In 1835, a small delegation of Treaty Party members met with federal representatives in the Cherokee capital of New Echota, Georgia, where they signed away all seven million acres of Cherokee territory east of the Mississippi River. In exchange for new land in what is now Oklahoma, the Cherokee got $5 million as well as a seat in the House of Representatives for a Cherokee delegate. (Read more about Sequoyah, the Native American-governed state that almost existed in present-day Oklahoma.)

Though the majority of Cherokee disapproved of the treaty, even petitioning Congress not to ratify it, their efforts were futile. In 1838, those who had resisted resettlement were driven from their homes and toward Indian Territory. The forced migration was grueling—and deadly—for about a quarter of the 16,000 Cherokee who walked the Trail of Tears.

Modern calls to enforce the treaty

Though many Cherokee people considered the treaty invalid at the time, it remains active today, and is the only document that guarantees a Native American nation a seat in Congress. But as with other treaties that were coerced, broken, underfunded, or simply ignored by the U.S government throughout history, the delegate portion of the Treaty of New Echota was never fulfilled. Though Cherokee representatives went to Washington to advocate for their tribe’s rights, Congress never took the formal action necessary to establish the designated seat.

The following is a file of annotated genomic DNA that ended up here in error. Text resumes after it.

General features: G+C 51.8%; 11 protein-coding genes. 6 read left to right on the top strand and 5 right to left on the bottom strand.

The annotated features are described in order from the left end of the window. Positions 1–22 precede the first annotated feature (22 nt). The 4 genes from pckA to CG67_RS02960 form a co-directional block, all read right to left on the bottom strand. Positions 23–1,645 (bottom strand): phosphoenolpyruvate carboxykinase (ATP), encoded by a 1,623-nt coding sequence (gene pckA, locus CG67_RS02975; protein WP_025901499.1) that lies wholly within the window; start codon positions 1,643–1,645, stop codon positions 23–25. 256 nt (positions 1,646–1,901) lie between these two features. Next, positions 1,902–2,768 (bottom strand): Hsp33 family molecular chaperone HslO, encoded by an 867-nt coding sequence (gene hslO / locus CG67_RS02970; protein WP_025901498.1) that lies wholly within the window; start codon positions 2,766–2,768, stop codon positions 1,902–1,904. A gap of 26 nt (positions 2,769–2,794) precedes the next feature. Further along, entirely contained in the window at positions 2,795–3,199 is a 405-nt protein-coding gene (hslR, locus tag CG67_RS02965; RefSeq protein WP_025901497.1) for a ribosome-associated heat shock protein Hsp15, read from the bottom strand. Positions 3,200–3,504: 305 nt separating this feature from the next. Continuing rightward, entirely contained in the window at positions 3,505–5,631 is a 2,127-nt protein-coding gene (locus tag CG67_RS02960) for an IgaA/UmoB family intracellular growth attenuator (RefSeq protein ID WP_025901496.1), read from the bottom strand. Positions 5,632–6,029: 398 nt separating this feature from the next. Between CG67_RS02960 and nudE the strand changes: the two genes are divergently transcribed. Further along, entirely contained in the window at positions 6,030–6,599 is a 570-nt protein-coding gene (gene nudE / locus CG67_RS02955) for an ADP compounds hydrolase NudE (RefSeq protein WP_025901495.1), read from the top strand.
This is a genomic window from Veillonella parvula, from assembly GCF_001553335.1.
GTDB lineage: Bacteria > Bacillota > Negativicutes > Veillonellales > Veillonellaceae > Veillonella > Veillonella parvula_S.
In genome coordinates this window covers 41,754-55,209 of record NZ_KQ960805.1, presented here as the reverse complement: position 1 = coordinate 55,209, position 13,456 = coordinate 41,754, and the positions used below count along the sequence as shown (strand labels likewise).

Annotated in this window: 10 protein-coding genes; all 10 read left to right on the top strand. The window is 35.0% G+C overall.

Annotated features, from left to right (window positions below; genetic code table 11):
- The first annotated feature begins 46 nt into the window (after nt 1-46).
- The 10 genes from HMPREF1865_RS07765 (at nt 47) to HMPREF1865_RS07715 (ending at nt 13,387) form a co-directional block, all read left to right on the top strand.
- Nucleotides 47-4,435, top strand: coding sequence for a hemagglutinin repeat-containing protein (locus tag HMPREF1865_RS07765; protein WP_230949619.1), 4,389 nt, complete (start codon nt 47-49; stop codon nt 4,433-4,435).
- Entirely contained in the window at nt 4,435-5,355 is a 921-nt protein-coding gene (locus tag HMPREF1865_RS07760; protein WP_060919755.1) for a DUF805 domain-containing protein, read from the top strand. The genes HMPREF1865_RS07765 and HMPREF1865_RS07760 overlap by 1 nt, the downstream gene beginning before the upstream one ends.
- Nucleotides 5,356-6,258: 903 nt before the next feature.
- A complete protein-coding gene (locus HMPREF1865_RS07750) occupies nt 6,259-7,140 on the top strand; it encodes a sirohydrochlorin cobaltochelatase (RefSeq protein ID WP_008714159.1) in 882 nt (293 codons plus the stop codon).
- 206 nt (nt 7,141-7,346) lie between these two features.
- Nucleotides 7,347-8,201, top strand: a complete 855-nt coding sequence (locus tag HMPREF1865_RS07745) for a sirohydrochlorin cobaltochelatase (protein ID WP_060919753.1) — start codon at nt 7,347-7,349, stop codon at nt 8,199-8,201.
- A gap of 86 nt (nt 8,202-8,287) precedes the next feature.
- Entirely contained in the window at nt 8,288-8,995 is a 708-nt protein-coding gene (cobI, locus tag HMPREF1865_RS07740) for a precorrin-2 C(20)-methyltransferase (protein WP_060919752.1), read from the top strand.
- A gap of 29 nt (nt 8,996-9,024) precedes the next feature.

Calls for the U.S. to seat a Cherokee delegate went unheeded over a century, but in 2019 the Cherokee Nation attempted to force the issue by officially nominating Teehee to the post. She is the first person the Cherokee Nation has named to the role. In September 2022, the tribe launched a new campaign to push the U.S. House of Representatives to seat Teehee.